254 posts • joined Wednesday 15th July 2009 13:15 GMT
I'm not a "server admin", but here are a few superior alternatives:
Ruby on Rails
Python on Django or various alternatives
Java with Spring
Groovy on Grails
Scala with Lift
Smalltalk on Seaside
Hell, even C# if you're happy with Windows as a platform.
They are all programming languages designed and maintained by people way more competent than those responsible for PHP.
Re: True enough.
Not a *single* Android device released in 2009 runs ICS.
Don't spread ill informed crap. The original G1 handset, released in late 2008, can run ICS. As can many of the Android devices released subsequently in 2009.
... superseded by the 32-bit VAX. That was eventually killed by 32-bit X86-based systems from HP, Dell, Compaq, IBM, etc
Nope. The VAX was superseded by the Alpha. As a product line at least, although I'm aware of a number of Vaxen still chugging along in academic, logistic and industrial environments.
Re: Mr Darroch
NI is a tiny insignificant child company of News Corp, that was dying on its behind before any of this kicked off.
No it wasn't "dying on its behind". It has always turned a substantial profit, albeit one that is slowly decreasing over time. The significance is that James Murdoch was head of NI and an exec at BSkyB. If his recollections are correct (and they have been disputed by many including Tom Crone and Colin Myler), then he is incompetent. If the recollections of almost all other direct participants are correct, then he is part of a cover up and as an American citizen (he has dual nationality) he is criminally liable for offences under US laws.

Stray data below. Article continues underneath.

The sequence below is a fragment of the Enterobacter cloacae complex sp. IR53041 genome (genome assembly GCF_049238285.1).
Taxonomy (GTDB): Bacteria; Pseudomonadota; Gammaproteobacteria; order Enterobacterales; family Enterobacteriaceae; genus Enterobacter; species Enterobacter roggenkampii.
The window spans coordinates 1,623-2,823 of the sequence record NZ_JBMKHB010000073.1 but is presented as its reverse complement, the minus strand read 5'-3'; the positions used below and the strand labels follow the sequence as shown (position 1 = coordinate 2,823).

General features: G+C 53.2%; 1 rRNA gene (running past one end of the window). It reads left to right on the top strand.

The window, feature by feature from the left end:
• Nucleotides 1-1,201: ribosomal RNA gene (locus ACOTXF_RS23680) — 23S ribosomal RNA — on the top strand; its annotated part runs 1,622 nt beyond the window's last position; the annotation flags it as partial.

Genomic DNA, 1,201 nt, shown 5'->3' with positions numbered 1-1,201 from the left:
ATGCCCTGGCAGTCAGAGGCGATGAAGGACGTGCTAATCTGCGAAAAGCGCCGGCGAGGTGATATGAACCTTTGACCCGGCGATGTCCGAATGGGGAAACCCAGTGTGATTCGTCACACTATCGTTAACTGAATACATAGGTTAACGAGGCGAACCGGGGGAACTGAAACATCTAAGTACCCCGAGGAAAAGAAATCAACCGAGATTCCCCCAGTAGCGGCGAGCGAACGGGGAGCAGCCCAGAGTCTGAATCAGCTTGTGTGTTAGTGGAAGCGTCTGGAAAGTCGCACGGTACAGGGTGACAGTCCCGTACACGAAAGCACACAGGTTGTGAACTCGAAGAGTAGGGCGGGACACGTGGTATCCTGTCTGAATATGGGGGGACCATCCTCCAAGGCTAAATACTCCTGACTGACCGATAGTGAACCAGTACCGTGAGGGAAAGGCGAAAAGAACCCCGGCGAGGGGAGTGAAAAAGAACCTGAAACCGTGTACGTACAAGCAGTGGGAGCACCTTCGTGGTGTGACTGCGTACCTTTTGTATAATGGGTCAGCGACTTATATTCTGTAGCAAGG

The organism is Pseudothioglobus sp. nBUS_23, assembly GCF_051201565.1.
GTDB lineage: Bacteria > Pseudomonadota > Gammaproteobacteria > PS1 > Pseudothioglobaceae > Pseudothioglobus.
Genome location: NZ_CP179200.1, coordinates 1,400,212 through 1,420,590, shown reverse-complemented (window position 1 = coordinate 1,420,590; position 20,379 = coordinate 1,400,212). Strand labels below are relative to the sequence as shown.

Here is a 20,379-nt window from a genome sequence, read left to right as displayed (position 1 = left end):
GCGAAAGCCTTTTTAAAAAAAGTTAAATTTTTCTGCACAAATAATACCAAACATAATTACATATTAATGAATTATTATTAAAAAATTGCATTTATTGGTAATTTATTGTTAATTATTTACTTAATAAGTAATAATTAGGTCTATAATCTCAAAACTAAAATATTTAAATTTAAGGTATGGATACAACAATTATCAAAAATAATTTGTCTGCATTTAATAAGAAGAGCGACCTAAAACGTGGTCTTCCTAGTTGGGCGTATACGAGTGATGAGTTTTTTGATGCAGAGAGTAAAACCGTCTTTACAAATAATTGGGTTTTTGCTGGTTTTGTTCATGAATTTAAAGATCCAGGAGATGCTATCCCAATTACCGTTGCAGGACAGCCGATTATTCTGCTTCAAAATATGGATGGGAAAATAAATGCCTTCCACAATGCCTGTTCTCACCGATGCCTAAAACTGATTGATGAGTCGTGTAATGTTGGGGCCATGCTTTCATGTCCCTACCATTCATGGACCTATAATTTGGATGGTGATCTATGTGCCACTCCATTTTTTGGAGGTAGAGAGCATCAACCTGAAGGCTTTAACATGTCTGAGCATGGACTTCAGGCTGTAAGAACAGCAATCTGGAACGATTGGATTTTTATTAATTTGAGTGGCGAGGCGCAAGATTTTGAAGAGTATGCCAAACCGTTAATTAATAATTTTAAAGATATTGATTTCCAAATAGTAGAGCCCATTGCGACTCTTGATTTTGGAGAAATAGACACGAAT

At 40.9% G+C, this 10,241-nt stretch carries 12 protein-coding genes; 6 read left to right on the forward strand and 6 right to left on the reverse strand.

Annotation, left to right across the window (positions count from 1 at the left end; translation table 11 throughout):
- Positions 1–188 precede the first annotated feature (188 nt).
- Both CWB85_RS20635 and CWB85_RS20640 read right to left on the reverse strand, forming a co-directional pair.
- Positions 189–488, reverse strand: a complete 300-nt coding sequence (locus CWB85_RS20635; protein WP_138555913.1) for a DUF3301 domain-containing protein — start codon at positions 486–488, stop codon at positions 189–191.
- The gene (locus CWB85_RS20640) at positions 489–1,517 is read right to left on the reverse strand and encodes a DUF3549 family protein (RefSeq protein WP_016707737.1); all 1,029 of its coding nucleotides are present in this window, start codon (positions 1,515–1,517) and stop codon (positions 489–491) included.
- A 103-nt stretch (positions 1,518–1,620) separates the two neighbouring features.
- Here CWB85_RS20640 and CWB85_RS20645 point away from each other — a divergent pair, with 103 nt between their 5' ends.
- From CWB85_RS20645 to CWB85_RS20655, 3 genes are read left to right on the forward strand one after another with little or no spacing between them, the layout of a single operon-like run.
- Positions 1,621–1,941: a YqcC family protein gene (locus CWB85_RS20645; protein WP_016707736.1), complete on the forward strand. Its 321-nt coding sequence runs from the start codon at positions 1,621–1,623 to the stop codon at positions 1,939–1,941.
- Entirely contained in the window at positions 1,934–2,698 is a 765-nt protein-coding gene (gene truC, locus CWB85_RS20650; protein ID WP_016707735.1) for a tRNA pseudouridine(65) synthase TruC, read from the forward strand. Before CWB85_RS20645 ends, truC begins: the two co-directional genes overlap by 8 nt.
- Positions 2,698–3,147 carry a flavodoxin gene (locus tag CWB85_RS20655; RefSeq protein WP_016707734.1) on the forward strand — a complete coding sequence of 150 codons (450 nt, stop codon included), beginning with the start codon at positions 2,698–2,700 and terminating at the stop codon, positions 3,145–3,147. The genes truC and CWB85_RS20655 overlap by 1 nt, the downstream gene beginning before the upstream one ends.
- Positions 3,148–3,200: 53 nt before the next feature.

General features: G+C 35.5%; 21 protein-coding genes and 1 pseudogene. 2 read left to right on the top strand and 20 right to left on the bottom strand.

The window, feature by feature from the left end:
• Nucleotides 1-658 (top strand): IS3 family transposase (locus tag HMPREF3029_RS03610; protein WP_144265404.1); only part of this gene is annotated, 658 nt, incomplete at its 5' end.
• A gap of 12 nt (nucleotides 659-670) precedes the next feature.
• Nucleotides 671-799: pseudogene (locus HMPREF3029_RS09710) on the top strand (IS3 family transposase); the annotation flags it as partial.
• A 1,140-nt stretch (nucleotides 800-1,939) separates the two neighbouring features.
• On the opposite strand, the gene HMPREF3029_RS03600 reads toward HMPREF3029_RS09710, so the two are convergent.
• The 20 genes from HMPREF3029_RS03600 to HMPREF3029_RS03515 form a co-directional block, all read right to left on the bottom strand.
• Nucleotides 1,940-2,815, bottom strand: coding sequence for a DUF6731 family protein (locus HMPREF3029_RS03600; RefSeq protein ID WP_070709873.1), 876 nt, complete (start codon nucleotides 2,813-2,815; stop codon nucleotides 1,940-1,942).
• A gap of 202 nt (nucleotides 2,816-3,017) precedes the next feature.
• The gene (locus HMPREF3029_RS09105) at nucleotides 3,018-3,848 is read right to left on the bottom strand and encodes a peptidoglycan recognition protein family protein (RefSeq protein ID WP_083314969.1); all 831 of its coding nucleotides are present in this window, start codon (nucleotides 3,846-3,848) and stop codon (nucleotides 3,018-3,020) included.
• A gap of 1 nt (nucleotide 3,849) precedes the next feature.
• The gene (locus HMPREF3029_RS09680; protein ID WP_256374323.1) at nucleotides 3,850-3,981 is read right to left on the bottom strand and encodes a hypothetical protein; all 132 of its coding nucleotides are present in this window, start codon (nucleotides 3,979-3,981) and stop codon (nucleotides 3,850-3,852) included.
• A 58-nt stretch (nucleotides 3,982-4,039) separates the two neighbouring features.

Re: Fitness to Broadcast - Crap Programmes
So can OFCOM measure you on the crap programmes you produce then? It it wasn't for Roop's pockets and Sport, Sky would be nothing.
Sky commissions / produces very little content outside of sports coverage. Most of their content is bought in from the US, particularly for drama and comedy. Sky news is a loss making division of BSkyB, which is why it was a bit of a joke that Roop offered to spin it off as an "arms length" entity if he succeeded in gaining total ownership. This was a joke both because it hived off the loss making part (making it easier to sell or shut down) and because all previous undertakings by Roop concerning editorial independence have been breached.
Forgetful Roop even claimed at the Leveson inquiry - under oath - that he does not interfere with editorial independence, since he's gone on record many time in the last thirty years stating he does dictate editorial policy. That's perjury.
This would be BSkyB, where James Murdoch was CEO until 2007, and a non-executive director since then. And of course, James would never be acting in the interest of his father would he?
A couple of years ago, our flat was broken into, and the scrotes tipped a desktop PC onto its front and poured water into it. They probably did this because they thought it might be recording them via the connected webcam. Despite being switched off. After an overnight drying out, the machine worked fine.
Skip forward to two weeks ago, and the wife poured hot tea into her laptop. I left it upside down for a few hours (the laptop that is) and it also worked fine.